The Vaccine Arrives

With Millions of Doses to Come

Good morning! Hello to new subscribers and returning readers. Plenty to get to today. If you’re reading this through a shared link, please sign up for the free or paid (US$5/month) editions below. And feel free to share this with anyone you think may be interested!

You can also share any thoughts or feedback by simply hitting ‘reply’ to this email.

On to the news.

First COVID-19 Vaccine Batch Arrives

In a huge development, 117,600 doses of the Oxford/AstraZeneca (AZ) vaccine arrived on a Korean Air flight from Seoul at Tan Son Nhat Airport in Ho Chi Minh City on Wednesday. (Zing had an army photographers follow the shipment from the airport to a cold storage facility.)

These doses are part of the government’s agreement to buy 30 million doses from AstraZeneca.

This is the result of a dramatically sped-up vaccine acquisition process driven by the ongoing Hai Duong-centered outbreak (more on that later). On January 8, I wrote on this very page that it “seems likely that there will be little, if any, COVID-19 vaccine availability in Vietnam this year.”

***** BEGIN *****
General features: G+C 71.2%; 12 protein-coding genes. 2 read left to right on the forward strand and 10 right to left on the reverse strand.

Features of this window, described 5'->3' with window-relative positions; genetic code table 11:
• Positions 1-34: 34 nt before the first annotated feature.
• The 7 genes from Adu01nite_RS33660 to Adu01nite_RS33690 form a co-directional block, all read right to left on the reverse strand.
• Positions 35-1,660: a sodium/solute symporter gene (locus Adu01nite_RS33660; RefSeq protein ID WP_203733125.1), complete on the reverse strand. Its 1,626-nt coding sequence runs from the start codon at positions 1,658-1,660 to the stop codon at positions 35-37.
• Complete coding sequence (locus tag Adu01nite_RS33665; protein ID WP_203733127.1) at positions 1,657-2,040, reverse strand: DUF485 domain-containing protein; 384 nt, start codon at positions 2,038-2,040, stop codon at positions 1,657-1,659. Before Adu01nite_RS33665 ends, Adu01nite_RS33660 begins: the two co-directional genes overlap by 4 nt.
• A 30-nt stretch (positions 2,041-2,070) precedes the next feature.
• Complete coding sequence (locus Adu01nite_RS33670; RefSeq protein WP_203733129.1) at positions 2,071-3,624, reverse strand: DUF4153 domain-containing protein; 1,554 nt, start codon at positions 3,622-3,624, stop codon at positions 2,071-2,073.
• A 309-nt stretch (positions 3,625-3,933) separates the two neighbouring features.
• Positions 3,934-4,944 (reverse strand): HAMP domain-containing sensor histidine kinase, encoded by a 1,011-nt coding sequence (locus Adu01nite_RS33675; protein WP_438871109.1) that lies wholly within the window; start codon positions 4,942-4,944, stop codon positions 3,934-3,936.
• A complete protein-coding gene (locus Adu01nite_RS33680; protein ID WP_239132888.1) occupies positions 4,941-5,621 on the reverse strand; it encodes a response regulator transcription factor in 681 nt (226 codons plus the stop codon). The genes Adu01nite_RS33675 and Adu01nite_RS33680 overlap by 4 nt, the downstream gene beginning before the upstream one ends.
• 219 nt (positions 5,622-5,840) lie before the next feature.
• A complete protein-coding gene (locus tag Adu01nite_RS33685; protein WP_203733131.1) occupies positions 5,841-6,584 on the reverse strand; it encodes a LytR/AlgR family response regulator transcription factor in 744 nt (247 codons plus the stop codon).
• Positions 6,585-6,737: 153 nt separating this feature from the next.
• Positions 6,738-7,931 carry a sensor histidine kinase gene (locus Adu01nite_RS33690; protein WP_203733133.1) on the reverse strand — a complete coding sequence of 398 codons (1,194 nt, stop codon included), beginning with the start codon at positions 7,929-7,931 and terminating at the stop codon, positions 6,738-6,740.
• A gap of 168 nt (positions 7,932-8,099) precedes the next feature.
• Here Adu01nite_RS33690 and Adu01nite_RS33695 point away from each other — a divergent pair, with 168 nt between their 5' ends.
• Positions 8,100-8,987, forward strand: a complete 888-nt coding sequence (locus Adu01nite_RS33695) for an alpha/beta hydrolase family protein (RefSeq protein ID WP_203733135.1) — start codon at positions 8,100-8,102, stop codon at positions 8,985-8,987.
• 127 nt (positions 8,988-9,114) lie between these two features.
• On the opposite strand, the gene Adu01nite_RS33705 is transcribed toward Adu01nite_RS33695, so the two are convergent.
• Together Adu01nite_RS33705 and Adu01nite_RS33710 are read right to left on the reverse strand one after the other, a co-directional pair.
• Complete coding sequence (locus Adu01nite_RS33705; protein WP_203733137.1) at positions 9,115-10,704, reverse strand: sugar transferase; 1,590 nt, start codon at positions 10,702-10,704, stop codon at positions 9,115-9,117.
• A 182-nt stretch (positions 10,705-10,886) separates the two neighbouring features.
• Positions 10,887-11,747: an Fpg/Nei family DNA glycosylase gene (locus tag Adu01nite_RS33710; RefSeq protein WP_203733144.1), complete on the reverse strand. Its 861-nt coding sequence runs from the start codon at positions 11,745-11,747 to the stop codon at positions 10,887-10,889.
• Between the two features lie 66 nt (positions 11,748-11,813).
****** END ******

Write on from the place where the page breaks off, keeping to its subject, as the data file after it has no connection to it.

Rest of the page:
That assumption was based on news at the time, and wow was I wrong. Even this initial delivery came earlier than expected: on Tuesday, local media reported that the batch would land on Sunday, and suddenly it was here on Wednesday morning.

VnExpress has more on the vaccine outlook for the rest of the year in Vietnamese, and Viet Nam News has a detailed piece in English, but I’ll summarize here. Incredibly, the Ministry of Health is now saying that 150 million doses of COVID-19 vaccines will reach Vietnam in seven batches this year/early next year.

  • The Wednesday batch will go to frontline workers in health facilities

  • Another 1.5 million AZ doses will arrive by the second quarter; 1.2 million through the COVID-19 Vaccines Global Access (COVAX) program and 363,000 purchased directly from AZ. Remaining frontline workers (500,000 people) will receive these doses, along with diplomats (4,080 people), customs and immigration officers (9,200 people) and just over 1 million members of the military.

  • 8.2 million more AZ doses will be purchased and delivered within Q2, covering remaining military personnel, public security police officers (304,000 people), teachers (550,000 people), and people over 80 years old.

  • In Q3, 10.9 million AZ doses are expected, 3.6 million from COVAX and 7.32 million directly from AZ. These will be for anyone else over 80, essential service providers, and people with chronic diseases.

  • Through early 2022, 14.4 million more AZ doses will be distributed for remaining people with chronic illnesses.

  • By the end of this year or early next year, COVAX will supply 25.2 million doses intended for the chronically sick who haven’t already been vaccinated and people aged 65-80.

  • The remaining 90.5 million vaccine doses will come from to-be-determined foreign and domestic vaccine producers through the first half of 2022 for the rest of the 65-80 population and people over the age of 18 not covered by previous batches.